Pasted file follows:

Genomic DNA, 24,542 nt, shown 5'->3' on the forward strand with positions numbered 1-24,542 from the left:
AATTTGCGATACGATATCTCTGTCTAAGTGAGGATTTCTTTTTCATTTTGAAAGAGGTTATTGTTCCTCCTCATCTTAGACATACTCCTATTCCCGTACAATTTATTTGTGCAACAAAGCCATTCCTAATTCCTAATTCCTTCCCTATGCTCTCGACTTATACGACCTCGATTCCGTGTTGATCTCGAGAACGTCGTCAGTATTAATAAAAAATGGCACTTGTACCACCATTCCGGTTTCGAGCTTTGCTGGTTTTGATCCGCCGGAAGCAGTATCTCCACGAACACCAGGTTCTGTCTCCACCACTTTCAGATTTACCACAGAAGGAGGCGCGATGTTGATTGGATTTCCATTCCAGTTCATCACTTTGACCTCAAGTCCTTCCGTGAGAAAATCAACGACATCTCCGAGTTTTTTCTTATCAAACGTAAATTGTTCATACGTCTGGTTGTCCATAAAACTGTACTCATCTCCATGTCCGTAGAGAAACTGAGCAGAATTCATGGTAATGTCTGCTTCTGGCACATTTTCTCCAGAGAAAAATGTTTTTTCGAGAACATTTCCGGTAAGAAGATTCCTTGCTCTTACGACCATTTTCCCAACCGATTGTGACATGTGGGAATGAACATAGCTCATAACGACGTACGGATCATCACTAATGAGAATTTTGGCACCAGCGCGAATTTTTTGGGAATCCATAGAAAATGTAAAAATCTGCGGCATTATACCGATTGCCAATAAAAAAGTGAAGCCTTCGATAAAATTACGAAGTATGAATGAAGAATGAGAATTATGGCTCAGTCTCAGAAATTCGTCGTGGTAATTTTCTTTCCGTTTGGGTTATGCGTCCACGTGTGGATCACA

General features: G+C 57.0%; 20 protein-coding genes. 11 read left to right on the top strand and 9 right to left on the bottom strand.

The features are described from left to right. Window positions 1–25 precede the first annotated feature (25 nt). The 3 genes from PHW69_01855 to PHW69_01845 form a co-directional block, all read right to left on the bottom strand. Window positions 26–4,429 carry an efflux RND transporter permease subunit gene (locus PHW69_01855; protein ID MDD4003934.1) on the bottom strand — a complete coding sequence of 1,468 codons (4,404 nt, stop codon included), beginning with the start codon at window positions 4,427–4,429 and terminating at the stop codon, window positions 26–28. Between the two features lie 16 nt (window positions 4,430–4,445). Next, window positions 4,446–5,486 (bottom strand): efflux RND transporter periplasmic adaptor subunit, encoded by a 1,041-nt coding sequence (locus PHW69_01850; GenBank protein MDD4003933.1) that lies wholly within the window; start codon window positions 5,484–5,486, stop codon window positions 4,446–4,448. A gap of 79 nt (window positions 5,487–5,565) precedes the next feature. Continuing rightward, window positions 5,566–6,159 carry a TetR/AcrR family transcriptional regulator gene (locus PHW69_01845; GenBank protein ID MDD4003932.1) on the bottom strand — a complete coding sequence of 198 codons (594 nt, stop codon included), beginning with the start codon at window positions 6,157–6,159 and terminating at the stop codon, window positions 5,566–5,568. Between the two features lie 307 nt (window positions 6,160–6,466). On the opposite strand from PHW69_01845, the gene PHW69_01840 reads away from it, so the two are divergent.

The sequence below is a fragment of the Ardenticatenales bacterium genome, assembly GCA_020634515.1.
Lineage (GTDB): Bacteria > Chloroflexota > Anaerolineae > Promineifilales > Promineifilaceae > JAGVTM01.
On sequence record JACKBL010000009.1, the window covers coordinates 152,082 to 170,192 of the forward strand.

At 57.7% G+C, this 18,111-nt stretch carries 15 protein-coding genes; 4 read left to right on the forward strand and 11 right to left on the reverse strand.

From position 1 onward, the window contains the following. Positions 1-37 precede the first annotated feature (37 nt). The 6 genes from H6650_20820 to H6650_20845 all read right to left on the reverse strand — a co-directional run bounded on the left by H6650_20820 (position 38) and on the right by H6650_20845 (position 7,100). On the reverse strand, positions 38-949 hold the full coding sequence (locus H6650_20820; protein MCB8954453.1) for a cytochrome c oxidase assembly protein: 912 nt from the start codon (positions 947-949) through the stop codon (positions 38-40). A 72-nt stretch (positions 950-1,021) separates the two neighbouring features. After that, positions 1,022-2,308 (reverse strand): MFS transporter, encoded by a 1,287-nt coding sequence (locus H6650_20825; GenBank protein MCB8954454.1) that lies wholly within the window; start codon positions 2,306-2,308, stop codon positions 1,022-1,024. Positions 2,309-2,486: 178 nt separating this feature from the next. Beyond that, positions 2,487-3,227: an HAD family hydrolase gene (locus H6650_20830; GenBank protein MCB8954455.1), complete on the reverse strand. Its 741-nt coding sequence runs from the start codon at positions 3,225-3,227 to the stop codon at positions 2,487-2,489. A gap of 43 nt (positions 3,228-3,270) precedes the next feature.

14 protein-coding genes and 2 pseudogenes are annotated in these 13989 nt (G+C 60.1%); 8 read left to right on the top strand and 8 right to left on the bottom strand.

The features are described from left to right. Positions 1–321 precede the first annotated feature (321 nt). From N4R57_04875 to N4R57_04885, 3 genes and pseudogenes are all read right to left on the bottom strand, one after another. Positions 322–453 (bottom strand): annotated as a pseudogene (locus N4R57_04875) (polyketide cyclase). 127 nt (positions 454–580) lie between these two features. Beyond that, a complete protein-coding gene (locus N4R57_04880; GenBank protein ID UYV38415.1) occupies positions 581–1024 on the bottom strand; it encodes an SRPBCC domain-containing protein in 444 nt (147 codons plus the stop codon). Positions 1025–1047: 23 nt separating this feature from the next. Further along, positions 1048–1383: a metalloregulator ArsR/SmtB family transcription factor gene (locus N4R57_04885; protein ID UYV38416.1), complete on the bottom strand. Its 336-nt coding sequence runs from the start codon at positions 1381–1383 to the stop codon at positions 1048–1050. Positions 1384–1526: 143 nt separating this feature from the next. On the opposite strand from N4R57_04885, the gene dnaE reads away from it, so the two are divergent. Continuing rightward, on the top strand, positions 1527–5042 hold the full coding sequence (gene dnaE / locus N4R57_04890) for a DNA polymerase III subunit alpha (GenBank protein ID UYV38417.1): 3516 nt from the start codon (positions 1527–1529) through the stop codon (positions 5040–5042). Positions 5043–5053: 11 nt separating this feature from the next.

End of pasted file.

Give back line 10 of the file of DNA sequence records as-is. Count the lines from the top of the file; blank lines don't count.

14 protein-coding genes and 2 pseudogenes are annotated in these 13989 nt (G+C 60.1%); 8 read left to right on the top strand and 8 right to left on the bottom strand.